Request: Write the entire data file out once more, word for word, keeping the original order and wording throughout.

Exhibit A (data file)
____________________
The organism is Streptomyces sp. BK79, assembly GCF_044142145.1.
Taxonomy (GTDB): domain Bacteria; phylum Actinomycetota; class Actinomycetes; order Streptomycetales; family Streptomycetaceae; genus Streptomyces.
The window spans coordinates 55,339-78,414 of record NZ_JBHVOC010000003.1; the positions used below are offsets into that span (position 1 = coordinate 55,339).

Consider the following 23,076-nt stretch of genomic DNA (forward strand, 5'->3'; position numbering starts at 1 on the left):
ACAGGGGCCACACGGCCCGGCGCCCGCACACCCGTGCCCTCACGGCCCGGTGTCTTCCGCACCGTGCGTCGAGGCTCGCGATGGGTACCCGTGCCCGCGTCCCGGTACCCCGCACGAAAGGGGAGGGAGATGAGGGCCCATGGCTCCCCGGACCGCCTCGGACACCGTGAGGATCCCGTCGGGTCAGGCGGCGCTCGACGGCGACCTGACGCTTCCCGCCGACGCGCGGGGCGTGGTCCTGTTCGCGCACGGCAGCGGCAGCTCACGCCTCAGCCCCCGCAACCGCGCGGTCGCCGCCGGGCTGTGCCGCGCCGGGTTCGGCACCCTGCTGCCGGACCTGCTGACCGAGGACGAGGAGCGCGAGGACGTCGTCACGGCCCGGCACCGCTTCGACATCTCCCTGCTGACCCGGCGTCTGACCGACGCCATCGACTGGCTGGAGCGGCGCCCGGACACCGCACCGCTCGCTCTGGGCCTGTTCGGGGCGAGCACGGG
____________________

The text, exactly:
The organism is Streptomyces sp. BK79, assembly GCF_044142145.1.
Taxonomy (GTDB): domain Bacteria; phylum Actinomycetota; class Actinomycetes; order Streptomycetales; family Streptomycetaceae; genus Streptomyces.
The window spans coordinates 55,339-78,414 of record NZ_JBHVOC010000003.1; the positions used below are offsets into that span (position 1 = coordinate 55,339).

Consider the following 23,076-nt stretch of genomic DNA (forward strand, 5'->3'; position numbering starts at 1 on the left):
ACAGGGGCCACACGGCCCGGCGCCCGCACACCCGTGCCCTCACGGCCCGGTGTCTTCCGCACCGTGCGTCGAGGCTCGCGATGGGTACCCGTGCCCGCGTCCCGGTACCCCGCACGAAAGGGGAGGGAGATGAGGGCCCATGGCTCCCCGGACCGCCTCGGACACCGTGAGGATCCCGTCGGGTCAGGCGGCGCTCGACGGCGACCTGACGCTTCCCGCCGACGCGCGGGGCGTGGTCCTGTTCGCGCACGGCAGCGGCAGCTCACGCCTCAGCCCCCGCAACCGCGCGGTCGCCGCCGGGCTGTGCCGCGCCGGGTTCGGCACCCTGCTGCCGGACCTGCTGACCGAGGACGAGGAGCGCGAGGACGTCGTCACGGCCCGGCACCGCTTCGACATCTCCCTGCTGACCCGGCGTCTGACCGACGCCATCGACTGGCTGGAGCGGCGCCCGGACACCGCACCGCTCGCTCTGGGCCTGTTCGGGGCGAGCACGGG